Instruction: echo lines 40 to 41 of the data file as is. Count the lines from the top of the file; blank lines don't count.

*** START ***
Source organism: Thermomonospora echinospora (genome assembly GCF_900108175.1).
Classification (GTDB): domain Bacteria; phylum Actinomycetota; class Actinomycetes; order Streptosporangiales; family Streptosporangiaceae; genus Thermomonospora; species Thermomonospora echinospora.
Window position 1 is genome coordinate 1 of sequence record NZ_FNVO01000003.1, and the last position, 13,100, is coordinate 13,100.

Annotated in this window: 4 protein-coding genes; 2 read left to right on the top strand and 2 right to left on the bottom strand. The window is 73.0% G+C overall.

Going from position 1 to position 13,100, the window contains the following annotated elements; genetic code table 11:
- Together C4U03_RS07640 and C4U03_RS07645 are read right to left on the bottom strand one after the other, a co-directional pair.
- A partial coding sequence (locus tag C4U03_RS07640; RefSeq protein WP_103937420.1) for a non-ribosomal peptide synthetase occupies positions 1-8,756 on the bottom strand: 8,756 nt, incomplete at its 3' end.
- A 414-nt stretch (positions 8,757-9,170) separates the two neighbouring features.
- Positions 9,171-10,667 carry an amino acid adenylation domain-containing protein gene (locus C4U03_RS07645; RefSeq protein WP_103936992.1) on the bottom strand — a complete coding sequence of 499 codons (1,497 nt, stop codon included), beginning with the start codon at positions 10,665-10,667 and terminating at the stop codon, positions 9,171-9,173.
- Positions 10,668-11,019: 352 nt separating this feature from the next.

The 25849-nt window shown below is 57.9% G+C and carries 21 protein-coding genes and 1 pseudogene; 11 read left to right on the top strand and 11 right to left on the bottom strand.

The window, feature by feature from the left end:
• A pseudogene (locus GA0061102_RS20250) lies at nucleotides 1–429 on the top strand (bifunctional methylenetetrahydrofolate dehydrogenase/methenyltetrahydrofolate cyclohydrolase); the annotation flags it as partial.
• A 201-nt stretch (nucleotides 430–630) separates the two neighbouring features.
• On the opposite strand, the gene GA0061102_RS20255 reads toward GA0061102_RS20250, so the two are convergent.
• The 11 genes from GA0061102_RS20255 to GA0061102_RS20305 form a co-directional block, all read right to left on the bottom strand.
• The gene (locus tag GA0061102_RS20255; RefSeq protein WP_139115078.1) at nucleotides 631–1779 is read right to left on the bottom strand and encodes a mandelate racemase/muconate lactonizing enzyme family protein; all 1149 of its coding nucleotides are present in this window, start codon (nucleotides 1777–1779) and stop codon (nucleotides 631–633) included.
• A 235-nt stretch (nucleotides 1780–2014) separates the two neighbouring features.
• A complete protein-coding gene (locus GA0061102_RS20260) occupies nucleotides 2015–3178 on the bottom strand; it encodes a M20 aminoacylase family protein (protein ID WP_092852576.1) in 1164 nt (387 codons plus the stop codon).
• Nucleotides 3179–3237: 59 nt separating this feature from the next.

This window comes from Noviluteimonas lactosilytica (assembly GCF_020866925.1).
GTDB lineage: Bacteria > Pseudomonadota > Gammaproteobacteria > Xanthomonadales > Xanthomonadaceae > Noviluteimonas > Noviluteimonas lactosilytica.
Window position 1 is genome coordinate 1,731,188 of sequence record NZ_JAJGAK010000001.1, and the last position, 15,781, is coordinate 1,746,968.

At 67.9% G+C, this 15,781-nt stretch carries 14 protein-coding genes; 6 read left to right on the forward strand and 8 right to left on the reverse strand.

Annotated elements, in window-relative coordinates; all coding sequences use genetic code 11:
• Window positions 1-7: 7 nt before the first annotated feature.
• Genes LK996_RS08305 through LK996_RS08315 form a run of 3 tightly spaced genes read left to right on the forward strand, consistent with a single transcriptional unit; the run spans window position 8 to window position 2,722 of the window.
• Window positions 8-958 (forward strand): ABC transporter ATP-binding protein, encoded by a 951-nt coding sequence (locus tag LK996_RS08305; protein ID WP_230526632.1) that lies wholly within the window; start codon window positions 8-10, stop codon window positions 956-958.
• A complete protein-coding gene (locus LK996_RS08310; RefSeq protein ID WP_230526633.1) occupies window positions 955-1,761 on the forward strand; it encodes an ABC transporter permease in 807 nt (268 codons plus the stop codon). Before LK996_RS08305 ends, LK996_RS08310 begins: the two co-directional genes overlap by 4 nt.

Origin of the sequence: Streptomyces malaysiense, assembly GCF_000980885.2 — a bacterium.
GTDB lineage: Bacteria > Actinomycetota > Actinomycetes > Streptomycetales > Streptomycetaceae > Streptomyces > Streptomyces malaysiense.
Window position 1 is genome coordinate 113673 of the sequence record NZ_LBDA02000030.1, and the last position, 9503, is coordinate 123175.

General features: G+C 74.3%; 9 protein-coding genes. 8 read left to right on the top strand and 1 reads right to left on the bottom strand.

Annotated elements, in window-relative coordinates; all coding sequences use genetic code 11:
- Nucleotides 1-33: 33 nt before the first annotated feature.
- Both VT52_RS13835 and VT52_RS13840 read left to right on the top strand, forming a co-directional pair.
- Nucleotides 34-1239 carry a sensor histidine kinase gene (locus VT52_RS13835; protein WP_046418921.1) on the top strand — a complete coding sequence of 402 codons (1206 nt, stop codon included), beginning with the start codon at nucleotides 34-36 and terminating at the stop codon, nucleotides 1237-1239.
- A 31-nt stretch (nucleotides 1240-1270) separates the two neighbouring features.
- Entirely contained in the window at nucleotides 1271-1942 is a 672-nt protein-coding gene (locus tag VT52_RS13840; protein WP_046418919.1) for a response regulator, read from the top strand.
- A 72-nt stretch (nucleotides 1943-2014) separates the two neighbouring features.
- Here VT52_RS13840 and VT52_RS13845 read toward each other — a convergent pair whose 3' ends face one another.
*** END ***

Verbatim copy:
- A 72-nt stretch (nucleotides 1943-2014) separates the two neighbouring features.
- Here VT52_RS13840 and VT52_RS13845 read toward each other — a convergent pair whose 3' ends face one another.